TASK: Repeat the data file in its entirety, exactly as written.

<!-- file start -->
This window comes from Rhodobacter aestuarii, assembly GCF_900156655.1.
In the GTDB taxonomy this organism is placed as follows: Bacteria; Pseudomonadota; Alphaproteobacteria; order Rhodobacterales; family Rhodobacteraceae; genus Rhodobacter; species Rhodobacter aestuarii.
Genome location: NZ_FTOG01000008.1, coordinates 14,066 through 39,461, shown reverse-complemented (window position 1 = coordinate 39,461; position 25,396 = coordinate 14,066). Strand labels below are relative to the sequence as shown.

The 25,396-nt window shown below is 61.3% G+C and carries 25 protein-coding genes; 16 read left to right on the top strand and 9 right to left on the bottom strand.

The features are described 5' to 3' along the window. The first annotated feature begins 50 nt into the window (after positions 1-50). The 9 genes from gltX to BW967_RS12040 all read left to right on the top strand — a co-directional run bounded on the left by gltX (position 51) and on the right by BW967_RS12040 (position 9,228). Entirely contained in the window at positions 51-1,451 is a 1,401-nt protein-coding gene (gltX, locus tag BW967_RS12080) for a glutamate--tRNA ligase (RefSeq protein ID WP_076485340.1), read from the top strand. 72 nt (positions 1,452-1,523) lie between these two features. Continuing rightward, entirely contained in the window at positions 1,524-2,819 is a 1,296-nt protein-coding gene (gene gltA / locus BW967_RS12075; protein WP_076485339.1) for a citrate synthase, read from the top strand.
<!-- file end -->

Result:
This window comes from Rhodobacter aestuarii, assembly GCF_900156655.1.
In the GTDB taxonomy this organism is placed as follows: Bacteria; Pseudomonadota; Alphaproteobacteria; order Rhodobacterales; family Rhodobacteraceae; genus Rhodobacter; species Rhodobacter aestuarii.
Genome location: NZ_FTOG01000008.1, coordinates 14,066 through 39,461, shown reverse-complemented (window position 1 = coordinate 39,461; position 25,396 = coordinate 14,066). Strand labels below are relative to the sequence as shown.

The 25,396-nt window shown below is 61.3% G+C and carries 25 protein-coding genes; 16 read left to right on the top strand and 9 right to left on the bottom strand.

The features are described 5' to 3' along the window. The first annotated feature begins 50 nt into the window (after positions 1-50). The 9 genes from gltX to BW967_RS12040 all read left to right on the top strand — a co-directional run bounded on the left by gltX (position 51) and on the right by BW967_RS12040 (position 9,228). Entirely contained in the window at positions 51-1,451 is a 1,401-nt protein-coding gene (gltX, locus tag BW967_RS12080) for a glutamate--tRNA ligase (RefSeq protein ID WP_076485340.1), read from the top strand. 72 nt (positions 1,452-1,523) lie between these two features. Continuing rightward, entirely contained in the window at positions 1,524-2,819 is a 1,296-nt protein-coding gene (gene gltA / locus BW967_RS12075; protein WP_076485339.1) for a citrate synthase, read from the top strand.